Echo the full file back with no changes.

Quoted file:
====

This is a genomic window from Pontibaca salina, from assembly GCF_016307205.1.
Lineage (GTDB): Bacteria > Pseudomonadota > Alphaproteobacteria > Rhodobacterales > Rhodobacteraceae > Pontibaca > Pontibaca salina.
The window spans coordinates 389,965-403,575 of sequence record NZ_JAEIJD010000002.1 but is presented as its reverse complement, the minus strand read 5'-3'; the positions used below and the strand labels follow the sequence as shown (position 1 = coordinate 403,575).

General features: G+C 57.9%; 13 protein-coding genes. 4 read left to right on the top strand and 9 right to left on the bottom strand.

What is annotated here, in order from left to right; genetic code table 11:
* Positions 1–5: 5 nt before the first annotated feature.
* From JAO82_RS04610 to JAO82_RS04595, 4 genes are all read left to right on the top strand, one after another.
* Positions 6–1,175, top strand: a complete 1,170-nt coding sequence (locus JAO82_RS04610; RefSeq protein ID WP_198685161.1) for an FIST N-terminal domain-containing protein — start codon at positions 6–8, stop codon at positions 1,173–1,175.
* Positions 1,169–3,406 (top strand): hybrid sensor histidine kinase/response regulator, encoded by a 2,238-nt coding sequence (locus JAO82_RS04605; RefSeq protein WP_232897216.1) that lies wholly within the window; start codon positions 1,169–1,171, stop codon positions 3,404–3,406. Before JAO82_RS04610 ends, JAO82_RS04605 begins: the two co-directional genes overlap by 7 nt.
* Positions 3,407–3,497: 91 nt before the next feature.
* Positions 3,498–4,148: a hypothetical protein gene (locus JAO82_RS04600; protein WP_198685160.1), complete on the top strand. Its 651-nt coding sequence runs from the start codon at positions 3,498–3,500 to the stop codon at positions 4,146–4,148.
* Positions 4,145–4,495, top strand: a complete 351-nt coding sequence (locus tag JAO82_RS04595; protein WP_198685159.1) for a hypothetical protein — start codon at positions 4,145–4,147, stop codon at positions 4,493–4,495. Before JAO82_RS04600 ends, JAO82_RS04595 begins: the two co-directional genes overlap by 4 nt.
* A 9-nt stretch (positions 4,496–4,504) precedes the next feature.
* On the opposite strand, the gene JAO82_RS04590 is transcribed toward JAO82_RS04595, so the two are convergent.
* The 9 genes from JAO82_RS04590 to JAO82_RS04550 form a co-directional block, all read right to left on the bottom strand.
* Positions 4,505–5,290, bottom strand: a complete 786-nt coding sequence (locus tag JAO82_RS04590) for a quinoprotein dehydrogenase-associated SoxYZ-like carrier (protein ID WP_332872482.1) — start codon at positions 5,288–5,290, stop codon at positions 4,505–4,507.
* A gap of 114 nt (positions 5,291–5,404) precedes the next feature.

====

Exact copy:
This is a genomic window from Pontibaca salina, from assembly GCF_016307205.1.
Lineage (GTDB): Bacteria > Pseudomonadota > Alphaproteobacteria > Rhodobacterales > Rhodobacteraceae > Pontibaca > Pontibaca salina.
The window spans coordinates 389,965-403,575 of sequence record NZ_JAEIJD010000002.1 but is presented as its reverse complement, the minus strand read 5'-3'; the positions used below and the strand labels follow the sequence as shown (position 1 = coordinate 403,575).

General features: G+C 57.9%; 13 protein-coding genes. 4 read left to right on the top strand and 9 right to left on the bottom strand.

What is annotated here, in order from left to right; genetic code table 11:
* Positions 1–5: 5 nt before the first annotated feature.
* From JAO82_RS04610 to JAO82_RS04595, 4 genes are all read left to right on the top strand, one after another.
* Positions 6–1,175, top strand: a complete 1,170-nt coding sequence (locus JAO82_RS04610; RefSeq protein ID WP_198685161.1) for an FIST N-terminal domain-containing protein — start codon at positions 6–8, stop codon at positions 1,173–1,175.
* Positions 1,169–3,406 (top strand): hybrid sensor histidine kinase/response regulator, encoded by a 2,238-nt coding sequence (locus JAO82_RS04605; RefSeq protein WP_232897216.1) that lies wholly within the window; start codon positions 1,169–1,171, stop codon positions 3,404–3,406. Before JAO82_RS04610 ends, JAO82_RS04605 begins: the two co-directional genes overlap by 7 nt.
* Positions 3,407–3,497: 91 nt before the next feature.
* Positions 3,498–4,148: a hypothetical protein gene (locus JAO82_RS04600; protein WP_198685160.1), complete on the top strand. Its 651-nt coding sequence runs from the start codon at positions 3,498–3,500 to the stop codon at positions 4,146–4,148.
* Positions 4,145–4,495, top strand: a complete 351-nt coding sequence (locus tag JAO82_RS04595; protein WP_198685159.1) for a hypothetical protein — start codon at positions 4,145–4,147, stop codon at positions 4,493–4,495. Before JAO82_RS04600 ends, JAO82_RS04595 begins: the two co-directional genes overlap by 4 nt.
* A 9-nt stretch (positions 4,496–4,504) precedes the next feature.
* On the opposite strand, the gene JAO82_RS04590 is transcribed toward JAO82_RS04595, so the two are convergent.
* The 9 genes from JAO82_RS04590 to JAO82_RS04550 form a co-directional block, all read right to left on the bottom strand.
* Positions 4,505–5,290, bottom strand: a complete 786-nt coding sequence (locus tag JAO82_RS04590) for a quinoprotein dehydrogenase-associated SoxYZ-like carrier (protein ID WP_332872482.1) — start codon at positions 5,288–5,290, stop codon at positions 4,505–4,507.
* A gap of 114 nt (positions 5,291–5,404) precedes the next feature.